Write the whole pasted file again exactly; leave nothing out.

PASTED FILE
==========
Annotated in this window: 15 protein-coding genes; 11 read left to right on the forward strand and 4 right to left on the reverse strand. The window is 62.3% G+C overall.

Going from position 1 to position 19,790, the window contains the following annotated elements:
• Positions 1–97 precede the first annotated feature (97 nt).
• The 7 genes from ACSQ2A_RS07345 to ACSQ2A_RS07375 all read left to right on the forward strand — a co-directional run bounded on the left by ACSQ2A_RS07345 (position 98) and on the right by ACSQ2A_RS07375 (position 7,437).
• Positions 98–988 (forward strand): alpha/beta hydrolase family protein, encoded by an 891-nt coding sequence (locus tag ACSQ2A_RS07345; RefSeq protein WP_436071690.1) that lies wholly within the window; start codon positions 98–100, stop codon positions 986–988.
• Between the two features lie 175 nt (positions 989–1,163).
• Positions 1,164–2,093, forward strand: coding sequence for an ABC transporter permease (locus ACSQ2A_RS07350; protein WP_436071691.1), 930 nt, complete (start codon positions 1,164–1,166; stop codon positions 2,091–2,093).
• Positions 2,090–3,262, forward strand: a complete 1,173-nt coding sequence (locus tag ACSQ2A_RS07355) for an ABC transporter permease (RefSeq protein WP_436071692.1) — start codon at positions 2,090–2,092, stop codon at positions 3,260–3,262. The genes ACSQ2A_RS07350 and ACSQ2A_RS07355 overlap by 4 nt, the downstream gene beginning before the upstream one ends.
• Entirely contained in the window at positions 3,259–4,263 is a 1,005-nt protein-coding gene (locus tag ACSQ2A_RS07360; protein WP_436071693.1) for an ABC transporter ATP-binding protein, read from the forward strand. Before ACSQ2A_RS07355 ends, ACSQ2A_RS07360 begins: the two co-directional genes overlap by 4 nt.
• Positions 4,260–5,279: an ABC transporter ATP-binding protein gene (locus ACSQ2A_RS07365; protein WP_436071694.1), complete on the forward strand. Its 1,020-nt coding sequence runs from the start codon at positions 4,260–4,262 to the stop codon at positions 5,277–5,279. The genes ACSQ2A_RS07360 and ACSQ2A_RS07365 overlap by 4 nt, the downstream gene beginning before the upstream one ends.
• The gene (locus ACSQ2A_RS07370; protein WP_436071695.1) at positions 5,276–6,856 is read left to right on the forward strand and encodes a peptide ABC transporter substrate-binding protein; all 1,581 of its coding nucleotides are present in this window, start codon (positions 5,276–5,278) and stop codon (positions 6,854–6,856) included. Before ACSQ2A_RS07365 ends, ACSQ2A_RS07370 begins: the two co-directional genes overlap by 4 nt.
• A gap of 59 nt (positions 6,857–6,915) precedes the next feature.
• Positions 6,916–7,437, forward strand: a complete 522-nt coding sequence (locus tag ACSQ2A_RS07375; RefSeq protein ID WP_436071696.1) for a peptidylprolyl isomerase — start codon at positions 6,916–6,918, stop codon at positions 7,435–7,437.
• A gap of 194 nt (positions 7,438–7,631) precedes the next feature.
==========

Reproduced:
Annotated in this window: 15 protein-coding genes; 11 read left to right on the forward strand and 4 right to left on the reverse strand. The window is 62.3% G+C overall.

Going from position 1 to position 19,790, the window contains the following annotated elements:
• Positions 1–97 precede the first annotated feature (97 nt).
• The 7 genes from ACSQ2A_RS07345 to ACSQ2A_RS07375 all read left to right on the forward strand — a co-directional run bounded on the left by ACSQ2A_RS07345 (position 98) and on the right by ACSQ2A_RS07375 (position 7,437).
• Positions 98–988 (forward strand): alpha/beta hydrolase family protein, encoded by an 891-nt coding sequence (locus tag ACSQ2A_RS07345; RefSeq protein WP_436071690.1) that lies wholly within the window; start codon positions 98–100, stop codon positions 986–988.
• Between the two features lie 175 nt (positions 989–1,163).
• Positions 1,164–2,093, forward strand: coding sequence for an ABC transporter permease (locus ACSQ2A_RS07350; protein WP_436071691.1), 930 nt, complete (start codon positions 1,164–1,166; stop codon positions 2,091–2,093).
• Positions 2,090–3,262, forward strand: a complete 1,173-nt coding sequence (locus tag ACSQ2A_RS07355) for an ABC transporter permease (RefSeq protein WP_436071692.1) — start codon at positions 2,090–2,092, stop codon at positions 3,260–3,262. The genes ACSQ2A_RS07350 and ACSQ2A_RS07355 overlap by 4 nt, the downstream gene beginning before the upstream one ends.
• Entirely contained in the window at positions 3,259–4,263 is a 1,005-nt protein-coding gene (locus tag ACSQ2A_RS07360; protein WP_436071693.1) for an ABC transporter ATP-binding protein, read from the forward strand. Before ACSQ2A_RS07355 ends, ACSQ2A_RS07360 begins: the two co-directional genes overlap by 4 nt.
• Positions 4,260–5,279: an ABC transporter ATP-binding protein gene (locus ACSQ2A_RS07365; protein WP_436071694.1), complete on the forward strand. Its 1,020-nt coding sequence runs from the start codon at positions 4,260–4,262 to the stop codon at positions 5,277–5,279. The genes ACSQ2A_RS07360 and ACSQ2A_RS07365 overlap by 4 nt, the downstream gene beginning before the upstream one ends.
• The gene (locus ACSQ2A_RS07370; protein WP_436071695.1) at positions 5,276–6,856 is read left to right on the forward strand and encodes a peptide ABC transporter substrate-binding protein; all 1,581 of its coding nucleotides are present in this window, start codon (positions 5,276–5,278) and stop codon (positions 6,854–6,856) included. Before ACSQ2A_RS07365 ends, ACSQ2A_RS07370 begins: the two co-directional genes overlap by 4 nt.
• A gap of 59 nt (positions 6,857–6,915) precedes the next feature.
• Positions 6,916–7,437, forward strand: a complete 522-nt coding sequence (locus tag ACSQ2A_RS07375; RefSeq protein ID WP_436071696.1) for a peptidylprolyl isomerase — start codon at positions 6,916–6,918, stop codon at positions 7,435–7,437.
• A gap of 194 nt (positions 7,438–7,631) precedes the next feature.